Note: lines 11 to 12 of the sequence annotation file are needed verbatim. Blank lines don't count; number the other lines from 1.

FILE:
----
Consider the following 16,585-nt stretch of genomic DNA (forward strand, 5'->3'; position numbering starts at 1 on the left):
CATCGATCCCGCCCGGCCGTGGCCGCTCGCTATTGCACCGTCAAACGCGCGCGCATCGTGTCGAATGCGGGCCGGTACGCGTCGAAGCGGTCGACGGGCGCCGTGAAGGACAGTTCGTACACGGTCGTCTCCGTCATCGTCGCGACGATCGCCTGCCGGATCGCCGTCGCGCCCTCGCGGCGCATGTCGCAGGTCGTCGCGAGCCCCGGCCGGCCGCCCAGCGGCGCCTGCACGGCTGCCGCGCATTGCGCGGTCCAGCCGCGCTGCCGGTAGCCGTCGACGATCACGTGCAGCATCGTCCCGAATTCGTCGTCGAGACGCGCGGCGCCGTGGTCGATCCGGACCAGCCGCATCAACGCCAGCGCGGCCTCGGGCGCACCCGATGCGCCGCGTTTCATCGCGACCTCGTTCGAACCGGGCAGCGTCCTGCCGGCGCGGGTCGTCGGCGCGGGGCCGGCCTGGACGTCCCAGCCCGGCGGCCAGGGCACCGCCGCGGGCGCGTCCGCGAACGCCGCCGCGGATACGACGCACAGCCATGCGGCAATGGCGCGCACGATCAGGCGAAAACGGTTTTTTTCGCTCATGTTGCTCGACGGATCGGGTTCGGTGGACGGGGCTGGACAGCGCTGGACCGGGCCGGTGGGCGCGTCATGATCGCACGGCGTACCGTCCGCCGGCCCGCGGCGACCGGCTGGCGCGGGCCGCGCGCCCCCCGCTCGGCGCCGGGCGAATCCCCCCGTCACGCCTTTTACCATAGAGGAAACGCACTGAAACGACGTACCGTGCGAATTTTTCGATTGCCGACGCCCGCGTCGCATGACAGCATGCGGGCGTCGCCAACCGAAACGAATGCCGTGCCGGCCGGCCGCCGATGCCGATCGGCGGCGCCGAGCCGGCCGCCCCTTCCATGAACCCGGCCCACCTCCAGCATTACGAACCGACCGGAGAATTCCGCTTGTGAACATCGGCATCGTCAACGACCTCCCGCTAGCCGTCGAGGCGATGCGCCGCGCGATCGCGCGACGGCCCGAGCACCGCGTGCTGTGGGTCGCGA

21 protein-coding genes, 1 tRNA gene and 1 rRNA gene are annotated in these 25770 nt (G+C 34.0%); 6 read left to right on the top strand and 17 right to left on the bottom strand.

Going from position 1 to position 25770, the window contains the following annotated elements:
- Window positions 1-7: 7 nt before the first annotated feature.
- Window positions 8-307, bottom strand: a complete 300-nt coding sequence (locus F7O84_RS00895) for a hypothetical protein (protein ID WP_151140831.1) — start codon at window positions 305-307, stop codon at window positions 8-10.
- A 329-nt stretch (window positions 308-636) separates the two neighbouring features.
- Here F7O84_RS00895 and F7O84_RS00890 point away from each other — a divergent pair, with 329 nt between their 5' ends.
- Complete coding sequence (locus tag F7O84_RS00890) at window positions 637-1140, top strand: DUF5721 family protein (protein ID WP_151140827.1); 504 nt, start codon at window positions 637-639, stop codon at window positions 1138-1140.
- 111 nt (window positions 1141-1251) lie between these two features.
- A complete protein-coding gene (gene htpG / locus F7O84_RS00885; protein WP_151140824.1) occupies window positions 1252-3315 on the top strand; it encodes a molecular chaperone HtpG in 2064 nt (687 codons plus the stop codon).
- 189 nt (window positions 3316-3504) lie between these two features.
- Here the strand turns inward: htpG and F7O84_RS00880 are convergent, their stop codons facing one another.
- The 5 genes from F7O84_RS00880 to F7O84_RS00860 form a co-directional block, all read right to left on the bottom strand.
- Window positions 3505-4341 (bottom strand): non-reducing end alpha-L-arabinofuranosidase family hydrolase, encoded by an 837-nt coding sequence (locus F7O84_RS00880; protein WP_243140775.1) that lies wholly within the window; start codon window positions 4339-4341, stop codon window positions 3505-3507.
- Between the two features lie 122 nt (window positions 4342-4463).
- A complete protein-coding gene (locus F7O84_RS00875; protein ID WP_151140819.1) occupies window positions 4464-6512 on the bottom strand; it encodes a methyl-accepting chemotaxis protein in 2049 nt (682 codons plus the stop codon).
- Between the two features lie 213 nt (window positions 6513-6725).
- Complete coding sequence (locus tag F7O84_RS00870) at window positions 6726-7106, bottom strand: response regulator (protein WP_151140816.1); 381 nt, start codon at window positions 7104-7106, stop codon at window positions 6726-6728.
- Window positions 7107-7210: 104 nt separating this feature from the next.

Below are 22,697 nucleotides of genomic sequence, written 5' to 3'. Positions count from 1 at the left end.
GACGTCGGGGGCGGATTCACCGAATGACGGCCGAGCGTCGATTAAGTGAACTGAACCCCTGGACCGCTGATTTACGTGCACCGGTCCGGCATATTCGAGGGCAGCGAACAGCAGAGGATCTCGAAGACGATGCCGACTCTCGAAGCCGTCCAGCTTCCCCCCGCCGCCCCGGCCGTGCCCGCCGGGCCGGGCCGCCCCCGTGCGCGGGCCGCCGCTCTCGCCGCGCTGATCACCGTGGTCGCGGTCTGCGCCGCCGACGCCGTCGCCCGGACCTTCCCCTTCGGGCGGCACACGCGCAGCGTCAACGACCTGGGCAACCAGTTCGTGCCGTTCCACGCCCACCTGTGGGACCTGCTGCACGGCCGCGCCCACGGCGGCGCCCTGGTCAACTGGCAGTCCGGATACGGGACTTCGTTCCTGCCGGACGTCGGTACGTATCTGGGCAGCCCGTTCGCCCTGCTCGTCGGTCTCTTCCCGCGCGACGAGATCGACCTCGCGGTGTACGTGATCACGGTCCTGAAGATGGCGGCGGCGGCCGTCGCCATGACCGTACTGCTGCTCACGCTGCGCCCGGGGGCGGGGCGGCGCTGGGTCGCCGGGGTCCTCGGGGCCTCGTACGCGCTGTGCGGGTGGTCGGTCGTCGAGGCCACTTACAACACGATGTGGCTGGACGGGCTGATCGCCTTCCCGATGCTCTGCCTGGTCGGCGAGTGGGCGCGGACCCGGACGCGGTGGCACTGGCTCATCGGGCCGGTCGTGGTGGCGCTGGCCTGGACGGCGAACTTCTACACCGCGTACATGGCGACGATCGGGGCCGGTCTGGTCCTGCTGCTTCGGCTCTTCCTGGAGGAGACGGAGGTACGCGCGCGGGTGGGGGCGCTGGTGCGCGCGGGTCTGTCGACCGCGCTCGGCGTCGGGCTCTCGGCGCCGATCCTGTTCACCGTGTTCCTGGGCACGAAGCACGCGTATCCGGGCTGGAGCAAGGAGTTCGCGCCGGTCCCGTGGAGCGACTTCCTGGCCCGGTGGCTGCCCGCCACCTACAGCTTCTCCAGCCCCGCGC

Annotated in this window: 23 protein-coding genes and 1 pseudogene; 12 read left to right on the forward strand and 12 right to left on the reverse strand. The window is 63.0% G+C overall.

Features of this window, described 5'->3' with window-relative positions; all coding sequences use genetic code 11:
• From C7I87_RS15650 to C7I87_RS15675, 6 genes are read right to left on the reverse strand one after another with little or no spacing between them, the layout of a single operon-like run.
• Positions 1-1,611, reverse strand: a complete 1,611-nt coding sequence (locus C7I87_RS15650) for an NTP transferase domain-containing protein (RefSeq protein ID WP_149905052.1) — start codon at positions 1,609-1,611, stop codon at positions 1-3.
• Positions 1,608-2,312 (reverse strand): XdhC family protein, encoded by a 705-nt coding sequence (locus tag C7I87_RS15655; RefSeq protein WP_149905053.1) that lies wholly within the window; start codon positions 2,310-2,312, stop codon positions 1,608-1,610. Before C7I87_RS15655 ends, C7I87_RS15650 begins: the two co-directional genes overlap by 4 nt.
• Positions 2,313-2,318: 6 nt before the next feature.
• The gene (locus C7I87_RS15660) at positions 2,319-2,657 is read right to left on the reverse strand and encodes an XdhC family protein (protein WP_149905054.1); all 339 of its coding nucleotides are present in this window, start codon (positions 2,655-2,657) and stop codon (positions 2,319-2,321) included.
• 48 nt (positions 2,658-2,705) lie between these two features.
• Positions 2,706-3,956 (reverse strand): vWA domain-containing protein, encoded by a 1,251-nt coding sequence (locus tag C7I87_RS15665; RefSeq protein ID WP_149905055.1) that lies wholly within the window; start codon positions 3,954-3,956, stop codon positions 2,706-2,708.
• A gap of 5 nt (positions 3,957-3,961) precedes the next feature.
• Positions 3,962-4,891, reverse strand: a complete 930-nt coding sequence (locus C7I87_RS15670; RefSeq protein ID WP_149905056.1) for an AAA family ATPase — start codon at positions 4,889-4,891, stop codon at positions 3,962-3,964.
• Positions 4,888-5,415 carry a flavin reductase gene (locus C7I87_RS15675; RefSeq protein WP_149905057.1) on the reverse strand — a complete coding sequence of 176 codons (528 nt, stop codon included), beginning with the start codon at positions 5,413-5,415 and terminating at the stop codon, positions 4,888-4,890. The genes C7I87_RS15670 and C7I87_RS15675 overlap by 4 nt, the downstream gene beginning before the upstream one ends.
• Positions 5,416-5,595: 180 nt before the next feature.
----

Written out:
- A complete protein-coding gene (gene htpG / locus F7O84_RS00885; protein WP_151140824.1) occupies window positions 1252-3315 on the top strand; it encodes a molecular chaperone HtpG in 2064 nt (687 codons plus the stop codon).
- 189 nt (window positions 3316-3504) lie between these two features.